Corporate Training: Are Managers Born or Made?

Excerpt from Chapter 5 of by Carol S. Dweck, Ph.D. Mindset: The New Psychology of Success (Random House, 2006).

By Carol S. Dweck, Ph.D.

Millions of dollars and thousands of hours are spent each year trying to teach leaders and managers how to coach their employees and give them effective feedback. Yet much of this training is ineffective, and many leaders and mangers remain poor coaches. Is that because this can’t be trained? No, that’s not the reason. Research sheds light on why corporate training often fails.

Studies by Peter Heslin, Don VandeWalle, and Gary Latham show that many managers do not believe in personal change. These fixed-mindset managers simply look for existing talent—they judge employees as competent or incompetent at the start, and that’s that. They do rela­tively little developmental coaching and when employees do improve, they may fail to take notice, remaining stuck in their initial impression. What’s more (like managers at Enron), they are far less likely to seek or accept critical feedback from their employees. Why bother to coach em­ployees if theycan’t change and why get feedback from them if youcan’t change?

Managers with a growth mindset think it’s nice to have talent, but that’s just the starting point. These managers are more committed to their employees’ development, and to their own. They give a great deal more developmental coaching, they notice improvement in employees’ performance, and they welcome critiques from their employees.

Most exciting, the growth mindset can be taught to managers. Heslin and his colleagues conducted a brief workshop based on well-established psychological principles. (By the way, with a few changes, it could just as easily be used to promote a growth mindset in teachers or coaches.) The workshop starts off with a video and a scientific article about how the brain changes with learning. As with our “Brainology” workshop (de­scribed in Chapter 8), it’s always compelling for people to understand how dynamic the brain is and how it changes with learning. The article goes on to talk about how change is possible throughout life and how people can develop their abilities at most tasks with coaching and practice. Al­though managers, of course, want to find the right person for a job, the exactly right person doesn’t always come along. However, training and experience often can draw out and develop the qualities required for suc­cessful performance.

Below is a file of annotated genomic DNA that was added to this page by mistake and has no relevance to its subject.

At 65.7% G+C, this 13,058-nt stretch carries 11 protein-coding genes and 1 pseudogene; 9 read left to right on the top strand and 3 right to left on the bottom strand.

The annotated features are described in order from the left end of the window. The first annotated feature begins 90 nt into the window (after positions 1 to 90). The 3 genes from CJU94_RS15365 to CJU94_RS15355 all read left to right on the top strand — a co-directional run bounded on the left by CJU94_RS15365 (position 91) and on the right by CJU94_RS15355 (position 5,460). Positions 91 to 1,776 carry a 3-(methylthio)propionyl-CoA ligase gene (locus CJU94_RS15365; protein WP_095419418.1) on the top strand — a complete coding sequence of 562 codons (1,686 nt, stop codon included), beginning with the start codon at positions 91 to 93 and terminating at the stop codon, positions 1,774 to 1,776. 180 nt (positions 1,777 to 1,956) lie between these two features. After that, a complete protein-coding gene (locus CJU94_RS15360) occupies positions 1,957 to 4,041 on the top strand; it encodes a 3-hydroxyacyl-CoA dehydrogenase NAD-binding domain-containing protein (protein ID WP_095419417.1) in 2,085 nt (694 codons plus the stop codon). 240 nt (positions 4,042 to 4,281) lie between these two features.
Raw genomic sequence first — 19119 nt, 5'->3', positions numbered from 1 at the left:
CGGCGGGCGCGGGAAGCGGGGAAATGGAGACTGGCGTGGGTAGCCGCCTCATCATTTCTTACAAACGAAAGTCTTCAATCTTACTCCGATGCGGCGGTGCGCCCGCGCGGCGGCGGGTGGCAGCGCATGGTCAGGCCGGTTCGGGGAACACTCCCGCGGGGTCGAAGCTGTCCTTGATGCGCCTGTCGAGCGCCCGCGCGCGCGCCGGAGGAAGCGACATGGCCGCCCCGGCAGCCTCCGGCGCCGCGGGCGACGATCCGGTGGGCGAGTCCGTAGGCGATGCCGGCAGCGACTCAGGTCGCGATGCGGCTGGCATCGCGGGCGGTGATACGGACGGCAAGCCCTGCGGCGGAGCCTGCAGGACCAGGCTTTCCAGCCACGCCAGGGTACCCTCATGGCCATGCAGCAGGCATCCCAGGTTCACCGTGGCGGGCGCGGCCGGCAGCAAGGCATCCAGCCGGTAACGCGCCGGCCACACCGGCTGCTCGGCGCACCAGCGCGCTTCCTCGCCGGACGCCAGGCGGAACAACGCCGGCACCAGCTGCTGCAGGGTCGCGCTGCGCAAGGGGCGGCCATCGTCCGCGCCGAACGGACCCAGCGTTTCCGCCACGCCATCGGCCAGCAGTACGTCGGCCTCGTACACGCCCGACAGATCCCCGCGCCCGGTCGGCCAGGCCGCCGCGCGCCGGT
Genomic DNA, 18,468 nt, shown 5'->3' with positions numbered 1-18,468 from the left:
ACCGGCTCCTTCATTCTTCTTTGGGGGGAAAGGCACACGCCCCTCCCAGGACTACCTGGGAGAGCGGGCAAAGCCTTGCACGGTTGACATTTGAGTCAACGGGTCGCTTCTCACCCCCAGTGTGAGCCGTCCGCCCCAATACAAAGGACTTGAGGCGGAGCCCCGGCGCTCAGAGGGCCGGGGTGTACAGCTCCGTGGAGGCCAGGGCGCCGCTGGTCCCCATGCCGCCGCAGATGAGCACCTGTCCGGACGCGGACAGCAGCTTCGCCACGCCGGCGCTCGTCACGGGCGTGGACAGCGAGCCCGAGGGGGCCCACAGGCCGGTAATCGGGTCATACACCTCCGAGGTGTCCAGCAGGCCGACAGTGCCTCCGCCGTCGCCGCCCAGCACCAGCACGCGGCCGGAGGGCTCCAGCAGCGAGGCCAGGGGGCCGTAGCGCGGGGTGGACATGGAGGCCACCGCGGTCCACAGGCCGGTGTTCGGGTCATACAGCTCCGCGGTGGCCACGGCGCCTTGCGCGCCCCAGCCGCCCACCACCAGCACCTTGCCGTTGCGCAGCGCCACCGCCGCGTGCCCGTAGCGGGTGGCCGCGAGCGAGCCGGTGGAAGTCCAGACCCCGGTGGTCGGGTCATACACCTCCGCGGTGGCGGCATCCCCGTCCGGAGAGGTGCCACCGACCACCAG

The workshop then takes managers through a series of exercises in which they:

  1. Consider why it’s important to understand that people can develop their abilities.
  2. Think of areas in which they once had low ability but now perform well.
  3. Write to a struggling protégé about how his or her abilities can be developed.
  4. Recall times they have seen people learn to do things they never thought these people could do. In each case, they reflect upon why and how change takes place.

After the workshop, there was a rapid change in how readily the par­ticipating managers detected improvement in employee performance, in how willing they were to coach a poor performer, and in the quantity and quality of their coaching suggestions. What’s more, these changes persisted over the six-week period in which they were followed up.

What does this mean? First, it means that our best bet is not simply to hire the most talented managers we can find and turn them loose, but to look for managers who also embody a growth mindset: a zest for teaching and learning, an openness to giving and receiving feedback, and an ability to confront and surmount obstacles.

It also means we need to train leaders, managers, and employees to believe in growth, in addition to training them in the specifics of effec­tive communication and mentoring. Indeed, a growth mindset work­shop might be a good first step in any major training program.

Finally, it means creating a growth-mindset environment in which people can thrive. This involves:

  • Presenting skills as learnable.
  • Conveying that the organization values learning and perseverance, not just ready-made genius or talent.
  • Giving feedback in a way that promotes learning and future success.
  • Presenting managers as resources for learning.

Without a belief in human development, many corporate training programs become exercises of limited value. With a belief in develop­ment, such programs give meaning to the term “human resources” and become a means of tapping enormous potential.

Excerpt from Chapter 5 of by Carol S. Dweck, Ph.D. Mindset: The New Psychology of Success(Random House, 2006).

Carol S. Dweck, Ph.D., is a leading researcher in the field of motivation and is the Lewis and Virginia Eaton Professor of Psychology at Stanford University. Her research focuses on why people succeed and how to foster success, especially in times of change. She has held professorships at Columbia and Harvard Universities, has lectured all over the world, and has been elected to the American Academy of Arts and Sciences. Her book, Mindset: The New Psychology of Success, has sold over 250,000 copies and is considered a classic in the fields of leadership, management, and education. Previous corporate speaking engagements include Globespan Venture Capital Group, Russell Reynolds, Great American Insurance, Coca-Cola, Abbot Laboratories, PricewaterhouseCoopers, IBM, Apple, and Department of Agriculture. For more information, visit

Lorri Freifeld is the editor/publisher of Training magazine. She writes on a number of topics, including talent management, training technology, and leadership development. She spearheads two awards programs: the Training APEX Awards and Emerging Training Leaders. A writer/editor for the last 30 years, she has held editing positions at a variety of publications and holds a Master’s degree in journalism from New York University.